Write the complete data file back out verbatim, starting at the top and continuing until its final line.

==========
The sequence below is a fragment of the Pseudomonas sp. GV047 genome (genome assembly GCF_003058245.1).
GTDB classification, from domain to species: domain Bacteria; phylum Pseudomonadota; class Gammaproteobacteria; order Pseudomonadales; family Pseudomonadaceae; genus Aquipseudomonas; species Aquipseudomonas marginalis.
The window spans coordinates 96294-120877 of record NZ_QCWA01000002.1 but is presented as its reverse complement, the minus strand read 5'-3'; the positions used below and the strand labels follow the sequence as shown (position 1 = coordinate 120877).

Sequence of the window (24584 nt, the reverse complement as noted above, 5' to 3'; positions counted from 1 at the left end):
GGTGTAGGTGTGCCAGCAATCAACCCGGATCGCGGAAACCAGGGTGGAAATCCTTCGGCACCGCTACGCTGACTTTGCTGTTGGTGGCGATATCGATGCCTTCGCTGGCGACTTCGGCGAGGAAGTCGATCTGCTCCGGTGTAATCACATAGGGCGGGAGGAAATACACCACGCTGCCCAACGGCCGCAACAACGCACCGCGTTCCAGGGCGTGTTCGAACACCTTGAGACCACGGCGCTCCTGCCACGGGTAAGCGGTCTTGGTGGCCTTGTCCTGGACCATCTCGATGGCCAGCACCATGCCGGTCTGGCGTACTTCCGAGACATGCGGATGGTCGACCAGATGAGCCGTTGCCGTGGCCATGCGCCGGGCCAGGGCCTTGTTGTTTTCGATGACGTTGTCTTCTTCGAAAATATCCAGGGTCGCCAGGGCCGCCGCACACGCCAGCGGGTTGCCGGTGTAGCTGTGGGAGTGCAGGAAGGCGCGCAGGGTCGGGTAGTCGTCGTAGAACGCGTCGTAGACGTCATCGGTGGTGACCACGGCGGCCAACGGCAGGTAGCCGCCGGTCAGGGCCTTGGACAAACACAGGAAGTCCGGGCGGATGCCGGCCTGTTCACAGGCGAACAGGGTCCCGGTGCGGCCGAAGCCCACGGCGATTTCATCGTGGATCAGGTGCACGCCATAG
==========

The sequence below is a fragment of the Pseudomonas sp. GV047 genome (genome assembly GCF_003058245.1).
GTDB classification, from domain to species: domain Bacteria; phylum Pseudomonadota; class Gammaproteobacteria; order Pseudomonadales; family Pseudomonadaceae; genus Aquipseudomonas; species Aquipseudomonas marginalis.
The window spans coordinates 96294-120877 of record NZ_QCWA01000002.1 but is presented as its reverse complement, the minus strand read 5'-3'; the positions used below and the strand labels follow the sequence as shown (position 1 = coordinate 120877).

Sequence of the window (24584 nt, the reverse complement as noted above, 5' to 3'; positions counted from 1 at the left end):
GGTGTAGGTGTGCCAGCAATCAACCCGGATCGCGGAAACCAGGGTGGAAATCCTTCGGCACCGCTACGCTGACTTTGCTGTTGGTGGCGATATCGATGCCTTCGCTGGCGACTTCGGCGAGGAAGTCGATCTGCTCCGGTGTAATCACATAGGGCGGGAGGAAATACACCACGCTGCCCAACGGCCGCAACAACGCACCGCGTTCCAGGGCGTGTTCGAACACCTTGAGACCACGGCGCTCCTGCCACGGGTAAGCGGTCTTGGTGGCCTTGTCCTGGACCATCTCGATGGCCAGCACCATGCCGGTCTGGCGTACTTCCGAGACATGCGGATGGTCGACCAGATGAGCCGTTGCCGTGGCCATGCGCCGGGCCAGGGCCTTGTTGTTTTCGATGACGTTGTCTTCTTCGAAAATATCCAGGGTCGCCAGGGCCGCCGCACACGCCAGCGGGTTGCCGGTGTAGCTGTGGGAGTGCAGGAAGGCGCGCAGGGTCGGGTAGTCGTCGTAGAACGCGTCGTAGACGTCATCGGTGGTGACCACGGCGGCCAACGGCAGGTAGCCGCCGGTCAGGGCCTTGGACAAACACAGGAAGTCCGGGCGGATGCCGGCCTGTTCACAGGCGAACAGGGTCCCGGTGCGGCCGAAGCCCACGGCGATTTCATCGTGGATCAGGTGCACGCCATAG